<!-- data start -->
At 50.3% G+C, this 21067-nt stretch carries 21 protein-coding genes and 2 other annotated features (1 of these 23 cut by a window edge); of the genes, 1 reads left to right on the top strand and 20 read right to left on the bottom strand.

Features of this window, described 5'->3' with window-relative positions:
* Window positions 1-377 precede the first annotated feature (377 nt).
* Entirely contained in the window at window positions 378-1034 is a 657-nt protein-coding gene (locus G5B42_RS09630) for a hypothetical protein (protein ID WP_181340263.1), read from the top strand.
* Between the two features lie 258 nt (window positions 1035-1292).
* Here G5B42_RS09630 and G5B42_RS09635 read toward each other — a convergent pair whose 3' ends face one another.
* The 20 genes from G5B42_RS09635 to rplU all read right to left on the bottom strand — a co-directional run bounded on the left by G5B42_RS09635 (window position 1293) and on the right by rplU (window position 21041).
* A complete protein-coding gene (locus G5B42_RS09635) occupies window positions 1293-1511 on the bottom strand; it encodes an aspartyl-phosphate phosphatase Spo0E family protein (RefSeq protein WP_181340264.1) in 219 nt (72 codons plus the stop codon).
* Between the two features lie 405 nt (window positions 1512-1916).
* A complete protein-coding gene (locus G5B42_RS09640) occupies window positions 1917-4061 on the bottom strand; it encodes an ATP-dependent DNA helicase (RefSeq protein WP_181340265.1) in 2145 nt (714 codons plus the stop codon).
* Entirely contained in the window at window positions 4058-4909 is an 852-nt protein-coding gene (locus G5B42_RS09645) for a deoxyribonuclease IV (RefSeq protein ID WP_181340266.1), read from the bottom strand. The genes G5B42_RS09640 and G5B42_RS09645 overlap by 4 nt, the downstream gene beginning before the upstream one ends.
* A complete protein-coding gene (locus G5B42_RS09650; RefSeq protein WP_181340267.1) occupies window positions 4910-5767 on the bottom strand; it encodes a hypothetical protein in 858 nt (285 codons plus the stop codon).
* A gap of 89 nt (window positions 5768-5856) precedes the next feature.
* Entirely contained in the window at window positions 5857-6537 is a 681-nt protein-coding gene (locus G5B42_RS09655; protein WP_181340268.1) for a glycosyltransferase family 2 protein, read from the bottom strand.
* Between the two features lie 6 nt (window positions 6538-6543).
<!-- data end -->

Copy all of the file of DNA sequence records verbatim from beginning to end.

At 50.3% G+C, this 21067-nt stretch carries 21 protein-coding genes and 2 other annotated features (1 of these 23 cut by a window edge); of the genes, 1 reads left to right on the top strand and 20 read right to left on the bottom strand.

Features of this window, described 5'->3' with window-relative positions:
* Window positions 1-377 precede the first annotated feature (377 nt).
* Entirely contained in the window at window positions 378-1034 is a 657-nt protein-coding gene (locus G5B42_RS09630) for a hypothetical protein (protein ID WP_181340263.1), read from the top strand.
* Between the two features lie 258 nt (window positions 1035-1292).
* Here G5B42_RS09630 and G5B42_RS09635 read toward each other — a convergent pair whose 3' ends face one another.
* The 20 genes from G5B42_RS09635 to rplU all read right to left on the bottom strand — a co-directional run bounded on the left by G5B42_RS09635 (window position 1293) and on the right by rplU (window position 21041).
* A complete protein-coding gene (locus G5B42_RS09635) occupies window positions 1293-1511 on the bottom strand; it encodes an aspartyl-phosphate phosphatase Spo0E family protein (RefSeq protein WP_181340264.1) in 219 nt (72 codons plus the stop codon).
* Between the two features lie 405 nt (window positions 1512-1916).
* A complete protein-coding gene (locus G5B42_RS09640) occupies window positions 1917-4061 on the bottom strand; it encodes an ATP-dependent DNA helicase (RefSeq protein WP_181340265.1) in 2145 nt (714 codons plus the stop codon).
* Entirely contained in the window at window positions 4058-4909 is an 852-nt protein-coding gene (locus G5B42_RS09645) for a deoxyribonuclease IV (RefSeq protein ID WP_181340266.1), read from the bottom strand. The genes G5B42_RS09640 and G5B42_RS09645 overlap by 4 nt, the downstream gene beginning before the upstream one ends.
* A complete protein-coding gene (locus G5B42_RS09650; RefSeq protein WP_181340267.1) occupies window positions 4910-5767 on the bottom strand; it encodes a hypothetical protein in 858 nt (285 codons plus the stop codon).
* A gap of 89 nt (window positions 5768-5856) precedes the next feature.
* Entirely contained in the window at window positions 5857-6537 is a 681-nt protein-coding gene (locus G5B42_RS09655; protein WP_181340268.1) for a glycosyltransferase family 2 protein, read from the bottom strand.
* Between the two features lie 6 nt (window positions 6538-6543).